Cultivating Silence in a Busy Life

Carla - Tempe, Arizona
Entered on April 19, 2009
Age Group: 30 - 50
  • Listen to This I Believe on RadioPublic

  • Podcasts

    Sign up for our free, weekly podcast of featured essays. You can download recent episodes individually, or subscribe to automatically receive each podcast. Learn more.

  • FAQ

    Frequently asked questions about the This I Believe project, educational opportunities and more...

  • Top Essays USB Drive

    This USB drive contains 100 of the top This I Believe audio broadcasts of the last ten years, plus some favorites from Edward R. Murrow's radio series of the 1950s. It's perfect for personal or classroom use! Click here to learn more.

In our fast moving world filled with distractions around every corner, I believe in cultivating moments of silent meditation each day. The Dalai Llama says, “I think one should try to take out some time, with quiet relaxation to think inwardly and investigate the inner world.” Over the past three years I have been working to include moments of silent meditation into my everyday life.

My day is typically filled with interactions from the moment I wake to the time I lay my head down to sleep. My elderly dogs require constant attention, my job as a teacher requires continuous monitoring and accountability to students, parents, and administrators. The television, radio, and internet can easily fill my hours and ears with news stories, music, and advertisements. Car horns, barking dogs, clamor from my neighbors, and construction work rankle my nerves. It’s easy to get lost in the whirling din of constant motion and noise. My head seems to reel right along with the unrelenting racket, and I find myself moving through life at warp speed spinning like a top instead of actually being present in my life.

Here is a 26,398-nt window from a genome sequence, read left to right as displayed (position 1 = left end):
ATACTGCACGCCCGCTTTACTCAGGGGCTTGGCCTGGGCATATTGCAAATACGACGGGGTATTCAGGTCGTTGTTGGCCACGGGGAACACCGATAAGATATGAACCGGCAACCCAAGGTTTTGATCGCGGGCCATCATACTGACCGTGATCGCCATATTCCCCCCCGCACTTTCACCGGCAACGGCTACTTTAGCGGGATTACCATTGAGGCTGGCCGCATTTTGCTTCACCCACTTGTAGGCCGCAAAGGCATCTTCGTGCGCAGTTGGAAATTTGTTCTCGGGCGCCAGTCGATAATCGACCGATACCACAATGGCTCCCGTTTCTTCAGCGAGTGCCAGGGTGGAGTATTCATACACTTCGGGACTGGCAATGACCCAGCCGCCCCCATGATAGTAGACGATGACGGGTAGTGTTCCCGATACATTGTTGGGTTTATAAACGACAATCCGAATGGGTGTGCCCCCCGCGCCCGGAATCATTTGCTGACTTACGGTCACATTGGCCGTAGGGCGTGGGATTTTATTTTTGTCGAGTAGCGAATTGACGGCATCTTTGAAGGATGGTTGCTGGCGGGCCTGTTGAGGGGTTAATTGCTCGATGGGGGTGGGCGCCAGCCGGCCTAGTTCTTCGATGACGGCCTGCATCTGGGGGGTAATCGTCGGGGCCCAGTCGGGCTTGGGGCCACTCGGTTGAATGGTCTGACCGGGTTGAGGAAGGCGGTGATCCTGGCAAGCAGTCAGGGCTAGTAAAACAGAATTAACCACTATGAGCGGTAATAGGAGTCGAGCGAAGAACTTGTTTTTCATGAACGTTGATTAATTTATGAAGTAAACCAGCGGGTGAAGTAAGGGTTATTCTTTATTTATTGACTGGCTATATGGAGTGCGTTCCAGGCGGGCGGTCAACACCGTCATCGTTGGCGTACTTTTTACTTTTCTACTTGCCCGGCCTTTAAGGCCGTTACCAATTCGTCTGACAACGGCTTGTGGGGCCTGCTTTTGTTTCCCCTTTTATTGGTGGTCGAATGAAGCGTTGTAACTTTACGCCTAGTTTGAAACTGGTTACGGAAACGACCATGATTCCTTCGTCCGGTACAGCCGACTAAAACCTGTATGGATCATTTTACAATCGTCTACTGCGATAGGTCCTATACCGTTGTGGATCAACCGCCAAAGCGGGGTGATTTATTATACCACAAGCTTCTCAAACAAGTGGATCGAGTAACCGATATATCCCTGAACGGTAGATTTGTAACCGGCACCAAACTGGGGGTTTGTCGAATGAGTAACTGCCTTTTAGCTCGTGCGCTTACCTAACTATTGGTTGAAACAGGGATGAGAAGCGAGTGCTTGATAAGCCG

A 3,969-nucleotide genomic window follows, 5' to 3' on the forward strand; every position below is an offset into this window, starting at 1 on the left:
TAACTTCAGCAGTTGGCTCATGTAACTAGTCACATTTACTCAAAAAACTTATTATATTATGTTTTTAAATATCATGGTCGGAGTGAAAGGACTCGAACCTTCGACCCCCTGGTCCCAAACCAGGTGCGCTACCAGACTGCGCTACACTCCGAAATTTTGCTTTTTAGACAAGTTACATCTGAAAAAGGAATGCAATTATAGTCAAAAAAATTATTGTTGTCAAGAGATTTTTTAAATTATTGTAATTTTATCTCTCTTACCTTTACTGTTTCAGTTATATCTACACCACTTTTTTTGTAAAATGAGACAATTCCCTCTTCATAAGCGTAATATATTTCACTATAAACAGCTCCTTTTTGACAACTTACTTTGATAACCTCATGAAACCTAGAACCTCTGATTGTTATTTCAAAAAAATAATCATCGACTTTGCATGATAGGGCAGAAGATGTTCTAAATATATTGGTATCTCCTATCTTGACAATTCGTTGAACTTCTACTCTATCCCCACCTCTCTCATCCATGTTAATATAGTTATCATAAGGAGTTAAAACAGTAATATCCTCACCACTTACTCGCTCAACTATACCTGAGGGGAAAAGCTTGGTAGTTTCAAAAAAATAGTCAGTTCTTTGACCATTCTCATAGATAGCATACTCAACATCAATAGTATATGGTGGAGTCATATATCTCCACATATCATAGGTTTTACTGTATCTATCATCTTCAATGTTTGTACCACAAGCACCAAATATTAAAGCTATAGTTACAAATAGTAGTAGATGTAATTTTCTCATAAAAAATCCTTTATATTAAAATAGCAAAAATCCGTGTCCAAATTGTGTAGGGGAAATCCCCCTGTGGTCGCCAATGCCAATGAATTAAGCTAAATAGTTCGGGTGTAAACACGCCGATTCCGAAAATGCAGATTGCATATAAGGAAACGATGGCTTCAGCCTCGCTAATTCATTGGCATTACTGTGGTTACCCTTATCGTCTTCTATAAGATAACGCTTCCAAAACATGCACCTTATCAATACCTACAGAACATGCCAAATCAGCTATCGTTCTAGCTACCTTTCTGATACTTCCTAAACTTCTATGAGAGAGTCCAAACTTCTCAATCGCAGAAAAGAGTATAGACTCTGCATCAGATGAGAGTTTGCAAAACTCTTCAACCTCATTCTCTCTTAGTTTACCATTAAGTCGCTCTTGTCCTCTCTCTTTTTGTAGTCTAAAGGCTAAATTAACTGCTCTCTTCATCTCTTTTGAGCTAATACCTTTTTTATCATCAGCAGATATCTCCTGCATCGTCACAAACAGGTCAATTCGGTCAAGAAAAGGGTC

Over the past three years that I have been actively cultivating moments of silent meditation in my life, I have noticed a tremendous difference in my outlook and general health. My journey began when I started to practice yoga. The physical practice led me to the discovery that silence allows me to slow down, reconnect with my inner voice, and be in the present moment. Each day I find time for a short meditation where I breathe deeply and consciously, repeat a saying or message, and just center and connect with the energy of the moment.

Last July a 100 year flood hit my neighborhood. An inch and a half off rain fell in about half an hour. As I was heading home in the storm, I turned onto my street, which unknown to me raged like the Colorado River. Unable to stop because I knew my car would stall, I had to keep driving as the water rose higher. Water lapped up over my wheels and debris flowed by; I noticed rapids actually forming where other streets drained into the road I drove down. Instead of panicking, I took a breath, pulled inward, and felt a sense of calm. I was able to detach from this terrifying moment and come into focus as I steered my car through the water and up to the safety of my driveway. Looking back, I realize that my practice of daily silent meditation allowed me to be present and calm in that moment. Even though chaos existed all around me, I felt peaceful and safely navigated this difficult situation.

Distractions surround us every day. Find your quiet moment of silent meditation. It could be on an evening walk, at a special place at home or even driving to pick up the kids. Be present, get calm, find your center. You’ll be better because of it.